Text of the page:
We’ve heard it all before:

“Green tea has been shown to cure X!”

“This study shows the catechins in tea have been proven to Y!”

“This one study proves tea cures cancer!”

We’ve heard these statements so often we take them for granted. We’ve heard these claims so much we don’t even bother to check the sources anymore. They’re basically fact. But there is one thing we should always remind ourselves:

Not all studies are equal.

The problem is that the media loves to latch onto the latest in studies that could be spun however they like. Have you ever noticed that certain foods (most commonly coffee and wine) seem to go in and out of vogue from year to year? Sometimes coffee has been proven to increase your likelihood of getting sick, and other times it’s a preventative measure for high blood pressure or some such? Sometimes carbs are the enemy. Sometimes it’s fat.

Have you ever noticed that debaters always have data that backs their argument, whether they are on one side or an issue or the other? Why is it that global warming deniers have as much research on their side as global warming promoters?

Individual studies by themselves often contradict others trying to prove/disprove the same things. And a lot of times, when we look at studies, we find that they may not have been as reputable as we thought.

Two of the biggest things to look for (and to be clear, these are not the only warning signs) when checking out a study are sample size and who is sponsoring the study.

Who is financing a particular study?

Often times we forget that almost all things–whether documentaries or newspapers or scientific studies–have a bias. All things have a bias, even from sources that claim not to have any.

A  cola brand (hint: it’s the brand with the red cans) got in trouble with the media a couple years ago for funding a number of allegedly bogus studies that attempted to convince people that cutting sugar out of a diet isn’t nearly as effective as exercising, and so you really shouldn’t cut out all the pop from your diet (something I can tell you is a load of horse hockey). Does this sound fishy? It should.

Studies need to be funded somehow and getting money from a party who has much to gain from positive results is a great way to get your research done. But these need to be taken with a shaker full of salt. The results can be completely accurate, but sometimes the data gets skewed. And we need to be on constant watch for it.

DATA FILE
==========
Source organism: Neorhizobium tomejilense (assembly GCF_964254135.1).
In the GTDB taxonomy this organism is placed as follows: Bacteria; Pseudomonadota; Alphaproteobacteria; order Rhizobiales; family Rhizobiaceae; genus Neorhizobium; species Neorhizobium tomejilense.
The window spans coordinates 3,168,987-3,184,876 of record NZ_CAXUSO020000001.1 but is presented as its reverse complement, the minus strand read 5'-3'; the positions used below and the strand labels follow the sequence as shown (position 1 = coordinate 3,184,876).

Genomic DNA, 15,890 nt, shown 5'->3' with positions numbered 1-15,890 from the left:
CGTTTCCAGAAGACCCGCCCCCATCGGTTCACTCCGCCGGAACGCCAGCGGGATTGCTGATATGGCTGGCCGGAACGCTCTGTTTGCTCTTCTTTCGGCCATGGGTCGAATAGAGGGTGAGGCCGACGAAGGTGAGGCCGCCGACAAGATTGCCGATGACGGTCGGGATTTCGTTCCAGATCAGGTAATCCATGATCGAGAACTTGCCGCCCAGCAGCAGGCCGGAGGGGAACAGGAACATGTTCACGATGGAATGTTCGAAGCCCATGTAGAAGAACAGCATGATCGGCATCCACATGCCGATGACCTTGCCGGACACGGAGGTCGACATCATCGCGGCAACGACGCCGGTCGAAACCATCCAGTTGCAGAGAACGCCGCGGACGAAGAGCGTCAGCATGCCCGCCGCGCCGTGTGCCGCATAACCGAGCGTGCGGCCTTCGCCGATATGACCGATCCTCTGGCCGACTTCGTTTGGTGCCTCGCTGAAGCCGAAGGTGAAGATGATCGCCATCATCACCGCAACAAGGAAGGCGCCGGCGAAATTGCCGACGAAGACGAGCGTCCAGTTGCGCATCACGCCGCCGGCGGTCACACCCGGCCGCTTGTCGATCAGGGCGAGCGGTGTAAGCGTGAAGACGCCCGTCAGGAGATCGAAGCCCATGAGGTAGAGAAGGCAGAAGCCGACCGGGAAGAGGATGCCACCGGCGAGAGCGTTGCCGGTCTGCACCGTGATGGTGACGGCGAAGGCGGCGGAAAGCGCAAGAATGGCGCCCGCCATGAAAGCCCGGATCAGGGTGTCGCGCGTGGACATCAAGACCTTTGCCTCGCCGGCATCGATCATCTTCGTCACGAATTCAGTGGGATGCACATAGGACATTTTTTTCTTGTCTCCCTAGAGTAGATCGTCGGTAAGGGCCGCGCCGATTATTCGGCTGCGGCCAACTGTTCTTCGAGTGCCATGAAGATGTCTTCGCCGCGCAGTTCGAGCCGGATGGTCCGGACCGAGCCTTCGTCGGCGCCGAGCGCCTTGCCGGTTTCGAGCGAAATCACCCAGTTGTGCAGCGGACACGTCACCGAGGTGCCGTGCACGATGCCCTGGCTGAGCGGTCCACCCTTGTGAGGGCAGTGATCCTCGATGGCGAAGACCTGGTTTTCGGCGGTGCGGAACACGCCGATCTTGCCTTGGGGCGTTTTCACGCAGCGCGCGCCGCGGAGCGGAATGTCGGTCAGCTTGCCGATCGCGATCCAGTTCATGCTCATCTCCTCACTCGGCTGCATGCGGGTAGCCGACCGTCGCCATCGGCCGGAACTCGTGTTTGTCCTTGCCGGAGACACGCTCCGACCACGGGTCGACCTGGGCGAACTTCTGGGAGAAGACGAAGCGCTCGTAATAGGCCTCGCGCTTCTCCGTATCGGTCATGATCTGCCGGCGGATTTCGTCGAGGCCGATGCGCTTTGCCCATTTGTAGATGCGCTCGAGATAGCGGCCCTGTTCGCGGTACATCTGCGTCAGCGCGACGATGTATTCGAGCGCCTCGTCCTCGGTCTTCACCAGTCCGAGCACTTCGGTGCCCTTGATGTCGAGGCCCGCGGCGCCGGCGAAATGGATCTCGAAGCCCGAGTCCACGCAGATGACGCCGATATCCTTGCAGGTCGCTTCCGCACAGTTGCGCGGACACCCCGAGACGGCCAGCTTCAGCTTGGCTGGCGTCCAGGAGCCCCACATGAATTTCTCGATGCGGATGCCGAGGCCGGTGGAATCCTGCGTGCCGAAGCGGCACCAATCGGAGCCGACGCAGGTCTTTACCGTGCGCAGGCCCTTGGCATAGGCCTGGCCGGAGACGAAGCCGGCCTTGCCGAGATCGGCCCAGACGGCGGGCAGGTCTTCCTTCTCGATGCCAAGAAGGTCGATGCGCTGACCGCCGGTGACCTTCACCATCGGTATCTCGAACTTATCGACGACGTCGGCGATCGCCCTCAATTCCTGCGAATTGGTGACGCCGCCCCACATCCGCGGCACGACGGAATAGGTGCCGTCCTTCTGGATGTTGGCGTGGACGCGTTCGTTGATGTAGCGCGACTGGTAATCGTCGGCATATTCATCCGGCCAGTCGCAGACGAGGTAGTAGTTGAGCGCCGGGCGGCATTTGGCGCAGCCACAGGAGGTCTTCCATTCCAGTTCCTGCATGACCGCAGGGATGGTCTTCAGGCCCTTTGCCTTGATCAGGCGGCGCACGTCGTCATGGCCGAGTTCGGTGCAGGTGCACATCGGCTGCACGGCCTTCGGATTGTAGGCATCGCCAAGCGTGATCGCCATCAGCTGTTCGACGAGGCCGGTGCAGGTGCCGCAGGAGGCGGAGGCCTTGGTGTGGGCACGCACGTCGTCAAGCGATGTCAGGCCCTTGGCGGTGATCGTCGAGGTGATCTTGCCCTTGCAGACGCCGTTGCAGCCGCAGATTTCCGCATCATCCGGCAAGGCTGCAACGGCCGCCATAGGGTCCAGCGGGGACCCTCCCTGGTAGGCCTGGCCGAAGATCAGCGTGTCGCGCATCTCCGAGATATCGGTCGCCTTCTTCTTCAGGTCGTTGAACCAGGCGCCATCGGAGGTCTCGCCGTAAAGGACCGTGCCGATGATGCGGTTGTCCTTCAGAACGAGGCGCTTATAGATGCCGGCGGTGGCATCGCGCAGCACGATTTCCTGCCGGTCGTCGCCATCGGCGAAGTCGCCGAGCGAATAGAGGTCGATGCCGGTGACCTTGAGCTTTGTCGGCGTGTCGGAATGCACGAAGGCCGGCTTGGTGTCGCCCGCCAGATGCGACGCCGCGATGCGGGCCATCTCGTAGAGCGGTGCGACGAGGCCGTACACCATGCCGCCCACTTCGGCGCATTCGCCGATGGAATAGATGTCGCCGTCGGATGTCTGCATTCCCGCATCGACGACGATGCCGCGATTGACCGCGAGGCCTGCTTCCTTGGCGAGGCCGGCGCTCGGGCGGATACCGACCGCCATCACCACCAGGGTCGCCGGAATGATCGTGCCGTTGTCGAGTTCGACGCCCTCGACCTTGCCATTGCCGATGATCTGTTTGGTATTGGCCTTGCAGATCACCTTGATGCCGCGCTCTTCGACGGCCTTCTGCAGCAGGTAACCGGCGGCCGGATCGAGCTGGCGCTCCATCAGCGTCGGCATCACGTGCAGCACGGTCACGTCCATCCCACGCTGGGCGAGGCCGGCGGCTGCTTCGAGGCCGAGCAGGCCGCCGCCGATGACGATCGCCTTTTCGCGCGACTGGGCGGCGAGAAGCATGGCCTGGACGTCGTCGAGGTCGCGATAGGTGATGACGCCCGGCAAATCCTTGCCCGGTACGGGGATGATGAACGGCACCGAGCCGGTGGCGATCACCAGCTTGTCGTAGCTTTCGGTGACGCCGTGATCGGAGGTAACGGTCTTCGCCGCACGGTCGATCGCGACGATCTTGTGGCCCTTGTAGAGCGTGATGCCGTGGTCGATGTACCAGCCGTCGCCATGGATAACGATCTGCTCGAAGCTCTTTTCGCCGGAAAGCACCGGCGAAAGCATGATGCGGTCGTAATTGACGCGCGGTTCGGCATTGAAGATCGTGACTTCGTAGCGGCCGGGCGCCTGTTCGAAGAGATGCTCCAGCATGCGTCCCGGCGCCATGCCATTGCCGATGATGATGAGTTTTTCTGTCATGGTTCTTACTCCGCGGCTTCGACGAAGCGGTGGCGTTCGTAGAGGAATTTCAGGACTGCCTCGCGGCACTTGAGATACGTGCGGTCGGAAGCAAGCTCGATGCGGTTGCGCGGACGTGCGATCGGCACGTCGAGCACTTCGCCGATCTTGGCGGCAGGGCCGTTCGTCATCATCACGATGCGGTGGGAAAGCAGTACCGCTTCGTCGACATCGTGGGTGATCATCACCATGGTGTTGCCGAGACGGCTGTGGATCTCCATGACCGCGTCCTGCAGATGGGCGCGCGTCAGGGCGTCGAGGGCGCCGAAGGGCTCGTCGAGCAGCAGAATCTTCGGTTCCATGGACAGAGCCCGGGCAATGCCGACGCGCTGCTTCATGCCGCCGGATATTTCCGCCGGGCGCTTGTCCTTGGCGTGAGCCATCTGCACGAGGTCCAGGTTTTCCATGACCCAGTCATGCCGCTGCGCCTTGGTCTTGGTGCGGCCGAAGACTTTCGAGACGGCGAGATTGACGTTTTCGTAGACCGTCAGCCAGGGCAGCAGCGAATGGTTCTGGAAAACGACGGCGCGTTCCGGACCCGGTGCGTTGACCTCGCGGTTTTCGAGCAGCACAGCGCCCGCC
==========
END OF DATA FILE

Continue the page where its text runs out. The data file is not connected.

How big is the study?

It’s pretty intuitive: the more data collected, the better, right? Right. The larger the sample size, the more accurate the results can be. It’s much easier to see a trend from a sample of 1000 people than it is from 50. So when we see a study claiming it has found a link between the consumption of, say, green tea, and a decrease in some disease, a small sample size doesn’t really prove anything except that a larger test needs to be called for.

These kinds of studies are great for news sites and blogs because you can pretty much prove whatever you want with a small enough sample size. The smaller a sample size the closer it approaches anecdotal evidence, which is a far cry from a proven fact.

This isn’t to say that all studies with small sample sizes are bad, but when your only evidence of a thing is with one or two very small studies that merely suggest that thing, you have to wonder how accurate these studies are.

On top of all of this, there is such a thing as just plain bad science. Studies that look at the wrong variables. Studies that look at correlation and say it’s causation. Just plain bad science. And these are the studies that are picked up by the media, get a lot of attention, and stick with us long after these studies are disproven or the “scientists” even come out and admit their information was faulty. The damage has been done, and millions still think vaccines give you autism (they don’t), and that sex burns enough calories we don’t need to exercise (wishful thinking, but no). Data can be manipulated to say whatever we want.

And, just as a reminder: a study that says “X suggests Y” or “A has been shown to B” is not the same thing as saying that “X always means Y” and “A proves B”. A study saying that green tea has been shown to prevent or delay the onset of cancer does not mean that green tea is a cure for cancer.

And we are part of the problem, too! We are all too happy to find the first link on Google that “proves” our point and find the first study that claims what we’re trying to prove, even if the study is by no institution we’ve ever heard of and is more than a little bit questionable. We share these things like they’re viruses, and we’ve unintentionally hurt people with faulty information. I’m not trying to call anyone out–I’m calling everyone out. We need to be more vigilant in finding real research.

The sooner we can commit to finding real information, the better off we are. And if the current American political climate is any indication, we are in desperate need of some real information and honesty.